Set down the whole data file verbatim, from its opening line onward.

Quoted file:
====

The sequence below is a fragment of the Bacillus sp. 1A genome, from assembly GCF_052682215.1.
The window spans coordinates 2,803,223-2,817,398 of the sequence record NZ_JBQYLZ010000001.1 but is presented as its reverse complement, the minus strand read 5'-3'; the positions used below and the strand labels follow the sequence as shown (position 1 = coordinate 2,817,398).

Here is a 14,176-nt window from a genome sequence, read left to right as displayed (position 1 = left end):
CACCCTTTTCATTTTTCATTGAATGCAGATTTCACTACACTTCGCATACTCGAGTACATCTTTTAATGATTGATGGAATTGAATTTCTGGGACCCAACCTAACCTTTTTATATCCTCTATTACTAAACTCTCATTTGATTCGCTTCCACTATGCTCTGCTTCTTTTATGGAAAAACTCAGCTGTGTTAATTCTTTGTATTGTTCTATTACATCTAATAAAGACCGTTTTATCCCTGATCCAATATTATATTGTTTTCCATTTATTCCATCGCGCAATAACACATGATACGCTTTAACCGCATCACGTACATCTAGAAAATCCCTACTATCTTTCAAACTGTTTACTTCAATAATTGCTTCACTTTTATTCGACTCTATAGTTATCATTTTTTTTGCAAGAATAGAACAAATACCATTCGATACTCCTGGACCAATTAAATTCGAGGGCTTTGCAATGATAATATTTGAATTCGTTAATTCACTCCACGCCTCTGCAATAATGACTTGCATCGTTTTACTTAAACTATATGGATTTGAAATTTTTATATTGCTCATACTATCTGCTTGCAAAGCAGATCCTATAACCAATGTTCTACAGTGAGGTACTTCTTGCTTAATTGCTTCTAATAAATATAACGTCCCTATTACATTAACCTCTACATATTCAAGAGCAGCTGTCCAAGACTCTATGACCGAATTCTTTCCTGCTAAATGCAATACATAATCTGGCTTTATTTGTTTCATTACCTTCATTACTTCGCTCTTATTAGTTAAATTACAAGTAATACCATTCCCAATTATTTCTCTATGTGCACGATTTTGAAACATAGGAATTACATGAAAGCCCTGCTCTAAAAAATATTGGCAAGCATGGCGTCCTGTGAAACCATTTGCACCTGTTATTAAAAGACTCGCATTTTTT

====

The sequence below is a fragment of the Bacillus sp. 1A genome, from assembly GCF_052682215.1.
The window spans coordinates 2,803,223-2,817,398 of the sequence record NZ_JBQYLZ010000001.1 but is presented as its reverse complement, the minus strand read 5'-3'; the positions used below and the strand labels follow the sequence as shown (position 1 = coordinate 2,817,398).

Here is a 14,176-nt window from a genome sequence, read left to right as displayed (position 1 = left end):
CACCCTTTTCATTTTTCATTGAATGCAGATTTCACTACACTTCGCATACTCGAGTACATCTTTTAATGATTGATGGAATTGAATTTCTGGGACCCAACCTAACCTTTTTATATCCTCTATTACTAAACTCTCATTTGATTCGCTTCCACTATGCTCTGCTTCTTTTATGGAAAAACTCAGCTGTGTTAATTCTTTGTATTGTTCTATTACATCTAATAAAGACCGTTTTATCCCTGATCCAATATTATATTGTTTTCCATTTATTCCATCGCGCAATAACACATGATACGCTTTAACCGCATCACGTACATCTAGAAAATCCCTACTATCTTTCAAACTGTTTACTTCAATAATTGCTTCACTTTTATTCGACTCTATAGTTATCATTTTTTTTGCAAGAATAGAACAAATACCATTCGATACTCCTGGACCAATTAAATTCGAGGGCTTTGCAATGATAATATTTGAATTCGTTAATTCACTCCACGCCTCTGCAATAATGACTTGCATCGTTTTACTTAAACTATATGGATTTGAAATTTTTATATTGCTCATACTATCTGCTTGCAAAGCAGATCCTATAACCAATGTTCTACAGTGAGGTACTTCTTGCTTAATTGCTTCTAATAAATATAACGTCCCTATTACATTAACCTCTACATATTCAAGAGCAGCTGTCCAAGACTCTATGACCGAATTCTTTCCTGCTAAATGCAATACATAATCTGGCTTTATTTGTTTCATTACCTTCATTACTTCGCTCTTATTAGTTAAATTACAAGTAATACCATTCCCAATTATTTCTCTATGTGCACGATTTTGAAACATAGGAATTACATGAAAGCCCTGCTCTAAAAAATATTGGCAAGCATGGCGTCCTGTGAAACCATTTGCACCTGTTATTAAAAGACTCGCATTTTTT